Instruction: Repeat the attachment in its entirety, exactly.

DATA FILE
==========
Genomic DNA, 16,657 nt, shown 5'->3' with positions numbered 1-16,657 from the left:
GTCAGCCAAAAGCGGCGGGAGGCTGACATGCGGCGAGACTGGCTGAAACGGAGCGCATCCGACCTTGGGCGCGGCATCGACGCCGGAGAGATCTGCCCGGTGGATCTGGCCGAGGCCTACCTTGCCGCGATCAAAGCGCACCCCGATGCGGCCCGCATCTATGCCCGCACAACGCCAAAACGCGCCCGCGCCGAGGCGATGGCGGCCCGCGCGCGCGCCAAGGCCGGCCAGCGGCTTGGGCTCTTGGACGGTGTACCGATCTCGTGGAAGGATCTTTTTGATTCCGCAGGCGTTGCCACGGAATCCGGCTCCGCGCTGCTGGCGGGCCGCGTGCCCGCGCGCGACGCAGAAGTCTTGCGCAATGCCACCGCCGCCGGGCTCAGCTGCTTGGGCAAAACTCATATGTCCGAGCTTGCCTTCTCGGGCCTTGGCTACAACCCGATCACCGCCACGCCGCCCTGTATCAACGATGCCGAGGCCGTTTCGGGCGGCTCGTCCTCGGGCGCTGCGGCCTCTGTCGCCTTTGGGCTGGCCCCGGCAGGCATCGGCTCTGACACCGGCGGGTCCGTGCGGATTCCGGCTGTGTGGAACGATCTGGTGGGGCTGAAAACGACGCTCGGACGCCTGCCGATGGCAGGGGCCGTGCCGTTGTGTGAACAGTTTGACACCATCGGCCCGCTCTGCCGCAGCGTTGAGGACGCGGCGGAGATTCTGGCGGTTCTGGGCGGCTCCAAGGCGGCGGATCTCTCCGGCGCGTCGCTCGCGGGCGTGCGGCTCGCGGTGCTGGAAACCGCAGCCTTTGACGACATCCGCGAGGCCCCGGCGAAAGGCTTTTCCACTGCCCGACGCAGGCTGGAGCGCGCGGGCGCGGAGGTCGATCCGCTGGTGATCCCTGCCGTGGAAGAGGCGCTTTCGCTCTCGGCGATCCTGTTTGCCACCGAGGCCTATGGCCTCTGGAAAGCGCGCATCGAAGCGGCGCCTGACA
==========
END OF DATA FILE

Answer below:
Genomic DNA, 16,657 nt, shown 5'->3' with positions numbered 1-16,657 from the left:
GTCAGCCAAAAGCGGCGGGAGGCTGACATGCGGCGAGACTGGCTGAAACGGAGCGCATCCGACCTTGGGCGCGGCATCGACGCCGGAGAGATCTGCCCGGTGGATCTGGCCGAGGCCTACCTTGCCGCGATCAAAGCGCACCCCGATGCGGCCCGCATCTATGCCCGCACAACGCCAAAACGCGCCCGCGCCGAGGCGATGGCGGCCCGCGCGCGCGCCAAGGCCGGCCAGCGGCTTGGGCTCTTGGACGGTGTACCGATCTCGTGGAAGGATCTTTTTGATTCCGCAGGCGTTGCCACGGAATCCGGCTCCGCGCTGCTGGCGGGCCGCGTGCCCGCGCGCGACGCAGAAGTCTTGCGCAATGCCACCGCCGCCGGGCTCAGCTGCTTGGGCAAAACTCATATGTCCGAGCTTGCCTTCTCGGGCCTTGGCTACAACCCGATCACCGCCACGCCGCCCTGTATCAACGATGCCGAGGCCGTTTCGGGCGGCTCGTCCTCGGGCGCTGCGGCCTCTGTCGCCTTTGGGCTGGCCCCGGCAGGCATCGGCTCTGACACCGGCGGGTCCGTGCGGATTCCGGCTGTGTGGAACGATCTGGTGGGGCTGAAAACGACGCTCGGACGCCTGCCGATGGCAGGGGCCGTGCCGTTGTGTGAACAGTTTGACACCATCGGCCCGCTCTGCCGCAGCGTTGAGGACGCGGCGGAGATTCTGGCGGTTCTGGGCGGCTCCAAGGCGGCGGATCTCTCCGGCGCGTCGCTCGCGGGCGTGCGGCTCGCGGTGCTGGAAACCGCAGCCTTTGACGACATCCGCGAGGCCCCGGCGAAAGGCTTTTCCACTGCCCGACGCAGGCTGGAGCGCGCGGGCGCGGAGGTCGATCCGCTGGTGATCCCTGCCGTGGAAGAGGCGCTTTCGCTCTCGGCGATCCTGTTTGCCACCGAGGCCTATGGCCTCTGGAAAGCGCGCATCGAAGCGGCGCCTGACA